Diving

Diving is the sport of jumping or falling into water from a platform or springboard, sometimes while performingacrobatics. Diving is an internationally-recognized sport that is part of the Olympic Games. In addition, unstructured and non-competitive diving is a recreational pastime.

Diving is one of the most popular Olympic sports with spectators. Competitors possess many of the same characteristics as gymnasts and dancers, including strength, flexibility, kinaesthetic judgment and air awareness.

China came to prominence several decades ago when the sport was revolutionized by national coach Liang Boxi and after intense study of the dominant Louganis. China has lost few world titles since. The success of Greg Louganis has led to American strength in diving internationally. Other noted countries in the sport include Italy, Australia and Canada.

Competitive diving

Most diving competitions consist of three disciplines: 1m and 3m springboards, and the platform. Competitive athletes are divided by gender, and often by age group. In platform events, competitors are allowed to perform their dives on either the five, seven and a half (generally just called seven) or ten meter towers. In major diving meets, including the Olympic Games and the World Championships, platform diving is from the 10 meter height.

Divers have to perform a set number of dives according to established requirements, including somersaults and twists. Divers are judged on whether and how well they completed all aspects of the dive, the conformance of their body to the requirements of the dive, and the amount of splash created by their entry to the water. A possible score out of ten is broken down into three points for the takeoff, three for the flight, and three for the entry, with one more available to give the judges flexibility.

The raw score is multiplied by a difficulty factor, derived from the number and combination of movements attempted. The diver with the highest total score after a sequence of dives is declared the winner.

Synchronized diving

Synchronized diving was adopted as an Olympic sport in 2000. Two divers form a team and perform dives simultaneously. The dives are usually identical; however, sometimes the dives may be opposites, in what is called a pinwheel. In these events, the diving is judged both on the quality of execution and the synchronicity – in timing of take-off and entry, height and forward travel.

Scoring the dive

There are rules governing the scoring of a dive. Usually a score considers three elements of the dive: the approach, the flight, and the entry. The primary factors affecting the scoring are:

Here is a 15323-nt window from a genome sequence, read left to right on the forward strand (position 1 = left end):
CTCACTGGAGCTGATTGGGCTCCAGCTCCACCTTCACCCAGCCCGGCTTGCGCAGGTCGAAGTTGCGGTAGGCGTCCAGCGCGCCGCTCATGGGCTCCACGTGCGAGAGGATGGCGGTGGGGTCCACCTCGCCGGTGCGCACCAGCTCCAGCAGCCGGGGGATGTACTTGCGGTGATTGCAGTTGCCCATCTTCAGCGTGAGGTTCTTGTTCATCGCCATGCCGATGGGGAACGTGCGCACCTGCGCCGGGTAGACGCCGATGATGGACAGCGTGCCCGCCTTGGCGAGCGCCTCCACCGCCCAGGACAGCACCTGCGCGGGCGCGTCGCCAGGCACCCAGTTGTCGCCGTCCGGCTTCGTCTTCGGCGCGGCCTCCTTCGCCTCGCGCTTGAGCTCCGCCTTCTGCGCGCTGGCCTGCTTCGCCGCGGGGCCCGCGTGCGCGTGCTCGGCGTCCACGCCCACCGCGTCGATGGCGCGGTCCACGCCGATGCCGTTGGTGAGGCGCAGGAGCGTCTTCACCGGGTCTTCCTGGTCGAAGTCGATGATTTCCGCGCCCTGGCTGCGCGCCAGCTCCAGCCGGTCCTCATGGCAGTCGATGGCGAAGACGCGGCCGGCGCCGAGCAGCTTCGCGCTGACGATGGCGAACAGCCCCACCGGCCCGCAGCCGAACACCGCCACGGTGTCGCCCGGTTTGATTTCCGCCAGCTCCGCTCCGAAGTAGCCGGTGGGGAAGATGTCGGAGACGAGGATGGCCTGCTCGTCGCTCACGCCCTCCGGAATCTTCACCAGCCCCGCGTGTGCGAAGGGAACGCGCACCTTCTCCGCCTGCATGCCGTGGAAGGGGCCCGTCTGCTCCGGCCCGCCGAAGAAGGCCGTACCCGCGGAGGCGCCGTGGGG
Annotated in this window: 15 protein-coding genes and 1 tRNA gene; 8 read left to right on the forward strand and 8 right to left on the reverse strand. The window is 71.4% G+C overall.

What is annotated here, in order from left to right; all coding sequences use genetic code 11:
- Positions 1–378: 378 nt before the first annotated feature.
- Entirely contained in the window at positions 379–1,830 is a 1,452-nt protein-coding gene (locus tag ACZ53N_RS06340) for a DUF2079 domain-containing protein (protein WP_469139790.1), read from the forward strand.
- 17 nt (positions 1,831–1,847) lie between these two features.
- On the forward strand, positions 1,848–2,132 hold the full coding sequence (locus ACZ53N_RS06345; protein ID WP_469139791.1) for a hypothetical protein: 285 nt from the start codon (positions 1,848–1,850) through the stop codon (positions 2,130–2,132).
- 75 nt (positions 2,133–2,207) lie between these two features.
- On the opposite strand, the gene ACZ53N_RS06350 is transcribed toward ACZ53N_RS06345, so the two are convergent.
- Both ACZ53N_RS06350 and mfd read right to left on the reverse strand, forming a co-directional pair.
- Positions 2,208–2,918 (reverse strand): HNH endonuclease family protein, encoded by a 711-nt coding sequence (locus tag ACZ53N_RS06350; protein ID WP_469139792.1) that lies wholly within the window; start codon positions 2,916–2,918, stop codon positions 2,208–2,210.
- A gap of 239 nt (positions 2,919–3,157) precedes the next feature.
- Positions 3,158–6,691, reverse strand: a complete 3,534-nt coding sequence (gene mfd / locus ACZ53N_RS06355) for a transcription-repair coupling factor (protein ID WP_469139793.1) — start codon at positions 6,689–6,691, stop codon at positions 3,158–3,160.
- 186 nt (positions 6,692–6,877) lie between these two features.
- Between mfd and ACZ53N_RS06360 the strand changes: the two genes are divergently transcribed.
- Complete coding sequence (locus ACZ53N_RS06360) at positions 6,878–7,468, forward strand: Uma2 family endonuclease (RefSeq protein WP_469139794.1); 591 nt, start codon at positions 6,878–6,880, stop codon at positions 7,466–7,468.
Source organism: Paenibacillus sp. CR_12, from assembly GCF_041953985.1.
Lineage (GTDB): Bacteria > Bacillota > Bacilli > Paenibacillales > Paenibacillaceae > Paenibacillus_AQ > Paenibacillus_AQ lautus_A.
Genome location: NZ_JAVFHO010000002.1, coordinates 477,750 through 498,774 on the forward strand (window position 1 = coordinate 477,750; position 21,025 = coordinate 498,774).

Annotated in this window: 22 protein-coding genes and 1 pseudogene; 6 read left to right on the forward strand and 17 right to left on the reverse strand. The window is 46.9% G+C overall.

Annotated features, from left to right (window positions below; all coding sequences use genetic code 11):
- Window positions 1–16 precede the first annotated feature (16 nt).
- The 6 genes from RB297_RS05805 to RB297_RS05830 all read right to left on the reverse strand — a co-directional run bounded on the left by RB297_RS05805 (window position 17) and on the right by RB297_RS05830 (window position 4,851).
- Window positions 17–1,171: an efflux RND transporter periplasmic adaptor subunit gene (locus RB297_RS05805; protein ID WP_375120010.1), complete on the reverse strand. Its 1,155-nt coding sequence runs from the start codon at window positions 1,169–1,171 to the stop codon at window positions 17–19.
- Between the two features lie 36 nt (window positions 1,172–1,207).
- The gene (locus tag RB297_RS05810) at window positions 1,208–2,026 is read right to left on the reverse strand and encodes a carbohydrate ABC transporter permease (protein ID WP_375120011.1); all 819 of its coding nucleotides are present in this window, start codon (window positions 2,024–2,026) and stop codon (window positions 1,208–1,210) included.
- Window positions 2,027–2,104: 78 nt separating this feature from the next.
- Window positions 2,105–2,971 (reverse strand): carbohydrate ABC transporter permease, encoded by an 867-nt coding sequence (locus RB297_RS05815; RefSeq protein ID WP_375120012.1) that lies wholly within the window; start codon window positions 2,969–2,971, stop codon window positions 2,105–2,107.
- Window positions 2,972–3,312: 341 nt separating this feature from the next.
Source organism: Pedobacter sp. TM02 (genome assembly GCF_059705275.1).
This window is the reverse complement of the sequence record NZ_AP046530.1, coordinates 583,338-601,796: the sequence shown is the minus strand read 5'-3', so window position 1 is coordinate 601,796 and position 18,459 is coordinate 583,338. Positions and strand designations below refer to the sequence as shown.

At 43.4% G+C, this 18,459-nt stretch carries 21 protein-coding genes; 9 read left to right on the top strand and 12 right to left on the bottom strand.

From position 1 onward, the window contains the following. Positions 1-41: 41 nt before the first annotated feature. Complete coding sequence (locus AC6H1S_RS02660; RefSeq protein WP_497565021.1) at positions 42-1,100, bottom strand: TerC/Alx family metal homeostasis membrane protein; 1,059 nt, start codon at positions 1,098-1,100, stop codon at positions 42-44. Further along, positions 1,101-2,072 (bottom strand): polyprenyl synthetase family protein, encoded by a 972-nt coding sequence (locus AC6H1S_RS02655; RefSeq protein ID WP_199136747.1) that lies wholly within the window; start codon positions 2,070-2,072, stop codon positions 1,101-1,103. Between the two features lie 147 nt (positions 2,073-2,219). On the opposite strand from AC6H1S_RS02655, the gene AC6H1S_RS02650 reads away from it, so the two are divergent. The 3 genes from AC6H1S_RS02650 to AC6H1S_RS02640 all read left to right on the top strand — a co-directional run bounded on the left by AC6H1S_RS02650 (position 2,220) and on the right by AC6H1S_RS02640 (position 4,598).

• if a hand-stand is required, the length of time and quality of the hold
  • the height of the diver at the apex of the dive, with extra height resulting in a higher score
  • the distance of the diver from the diving apparatus throughout the dive (a diver must not be dangerously close, should not be too far away, but should ideally be within 2 feet (0.61 m) of the platform)
  • the properly defined body position of the diver according to the dive being performed, including pointed toes and feet touching at all times
  • the proper amounts of rotation and revolution upon completion of the dive and entry into the water
  • angle of entry – a diver should enter the water straight, without any angle. Many judges award divers for the amount of splash created by the diver on entry, with less splash resulting in a higher score.

To reduce the subjectivity of scoring in major meets, panels of five or seven judges are assembled. If five judges then the highest and lowest scores are discarded and the middle three are summed and multiplied by the DD (Degree of Difficulty—determined from a combination of the moves undertaken, in which position and from what height). In major international events, there are seven judges in which case the highest and lowest scores are again discarded and the middle five are summed, then ratioed by 3/5, and multiplied by the DD, so as to provide consistent comparison with 5-judge events. Accordingly, it is extremely difficult for one judge to manipulate scores.

There is a general misconception about scoring and judging. In serious meets, the absolute score is somewhat meaningless. It is the relative score, not the absolute score that wins meets. Accordingly, good judging implies consistent scoring across the dives. Specifically, if a judge consistently gives low scores for all divers, or consistently gives high scores for the same divers, the judging will yield fair relative results and will cause divers to place in the correct order. However, absolute scores have significance to the individual divers. Besides the obvious instances of setting records, absolute scores are also used for rankings and qualifications for higher level meets.

In synchronised diving events, there is a panel of seven or nine judges; two to mark the execution of one diver, two to mark the execution of the other, and the remaining three or five to judge the synchronisation. The execution judges are positioned two on each side of the pool, and they score the diver which is nearer to them.

The score is computed in the same way as for individual events with seven judges (i.e. highest and lowest deleted, then the sum of the remaining five reduced by 3/5, then multiplied by the Degree of Difficulty).

The synchronisation scores are based on:

  • time of take-off
  • height attained
  • synchronisation of rotations and twists
  • time of entry to the water
  • forward travel from the board
Reference: Wikipedia Diving